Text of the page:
How Bureaus Calculate Your FICO Scores

FICO® Scores calculations are based on the information found on several important sections of your credit report. The different items can be broken down into five categories as highlighted below. Calculation of FICO Scores depends on the various categories; the FICO Scores chart shows the impact in percentage of each category.

Your FICO Scores features both negative and positive information contained in your personal credit profile. Therefore, late payments lower your FICO Scores; a progress report that looks good can help you raise your score through timely payments.

Analysis of FICO Scores

These percentages show the connection between the five item categories and the consumer’s FICO Scores.  The significance of these five categories varies relatively for specific consumers such as those that have a short credit history.

Significance of categories varies depending on consumer

FICO Scores generation is dependent on the categories below. The significance of the categories varying depending on the consumer; for instance consumers without an established credit will be allotted differently compared to those that have a comprehensive credit history.

Therefore, the significance of any of the categories in a consumer’s credit score calculation is dependent on general data found on the consumer’s credit report. A certain category may have greater significance for some consumers compared to others with completely dissimilar credit histories. Additionally, with every data update in a consumer’s credit report, the significance of the factors used in FICO ® Scores calculations is also updated. Therefore, it is not possible to accurately calculate the relevance of an individual item in relation to credit score calculation without examining the consumer’s entire credit report.   Also, the percentage of significance illustrated in the FICO Score Chart apply to most consumers but not all as it will depend on the credit history of individual consumers.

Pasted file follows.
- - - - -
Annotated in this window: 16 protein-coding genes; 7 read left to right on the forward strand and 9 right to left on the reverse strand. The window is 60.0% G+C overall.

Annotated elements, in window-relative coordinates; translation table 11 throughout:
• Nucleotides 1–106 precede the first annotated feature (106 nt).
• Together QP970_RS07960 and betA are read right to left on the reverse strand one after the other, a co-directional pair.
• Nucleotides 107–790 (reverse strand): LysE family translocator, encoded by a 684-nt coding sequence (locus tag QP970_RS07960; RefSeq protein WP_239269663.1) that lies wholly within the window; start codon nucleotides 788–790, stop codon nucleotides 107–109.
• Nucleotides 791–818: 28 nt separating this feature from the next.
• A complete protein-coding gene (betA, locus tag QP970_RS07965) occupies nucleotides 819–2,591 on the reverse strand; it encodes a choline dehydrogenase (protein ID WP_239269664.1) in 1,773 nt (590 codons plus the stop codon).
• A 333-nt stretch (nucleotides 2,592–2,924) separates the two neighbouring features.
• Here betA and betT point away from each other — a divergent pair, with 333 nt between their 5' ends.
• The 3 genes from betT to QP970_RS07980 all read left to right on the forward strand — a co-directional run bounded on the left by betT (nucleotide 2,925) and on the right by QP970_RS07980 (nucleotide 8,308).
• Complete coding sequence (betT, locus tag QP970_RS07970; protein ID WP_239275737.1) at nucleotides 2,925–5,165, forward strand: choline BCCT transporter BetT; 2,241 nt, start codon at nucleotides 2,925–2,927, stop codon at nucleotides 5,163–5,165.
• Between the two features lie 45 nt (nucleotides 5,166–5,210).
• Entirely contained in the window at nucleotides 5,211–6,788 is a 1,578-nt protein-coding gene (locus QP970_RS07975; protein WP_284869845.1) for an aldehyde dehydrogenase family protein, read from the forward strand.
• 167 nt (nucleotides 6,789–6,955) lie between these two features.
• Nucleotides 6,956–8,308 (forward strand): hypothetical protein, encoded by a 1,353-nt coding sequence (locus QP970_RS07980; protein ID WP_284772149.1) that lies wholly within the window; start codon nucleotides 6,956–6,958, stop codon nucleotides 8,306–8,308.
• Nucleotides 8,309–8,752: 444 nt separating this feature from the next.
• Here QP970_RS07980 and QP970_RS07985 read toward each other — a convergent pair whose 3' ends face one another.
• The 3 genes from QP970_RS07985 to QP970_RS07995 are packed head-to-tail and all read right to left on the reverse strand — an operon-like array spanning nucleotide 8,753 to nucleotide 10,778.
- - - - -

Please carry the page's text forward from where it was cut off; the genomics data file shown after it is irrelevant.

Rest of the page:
Data on Credit Report determines your FICO Score

The calculation of your FICO score is determined by the report of your credit history. Nevertheless, lenders base credit decisions on many other things for example your income, period of current employment and the kind of credit requested by an individual.

History of Payments (35%)

First and importantly a lender checks to see if you have been consistent and prompt in making payments in the past since this is the major FICO Scores determining factor.

Amount of Credit Owed (30%)

Just because you have credit accounts or even owe balances on these accounts does not entirely imply that your FICO® Score is low or are a higher-risk borrower.

Credit History Duration (15%)

Generally, having a credit history of longer duration raises your FICO® Scores.  Nevertheless, FICO Scores for a consumer with a short credit history and a good credit report can be relatively high.

Your FICO Scores depend on:

  • The duration of time you established your credit accounts; for instance, how old your first accounts are, how old your very recent account is and the mean age of your accounts.
  • How old some certain credit accounts or lines you own are.
  • The duration of time that has elapsed since you used certain accounts or lines.

Credit Mix Used (10%)

Your FICO Scores also factor the different credit cards, installment loans, retail accounts, mortgage loans and consumer finance accounts that make up your credit report.

New Credit (10%)

According research, opening multiple credit accounts with a short duration of time creates a higher risk for a consumer; particularly if the consumer’s credit history is short.

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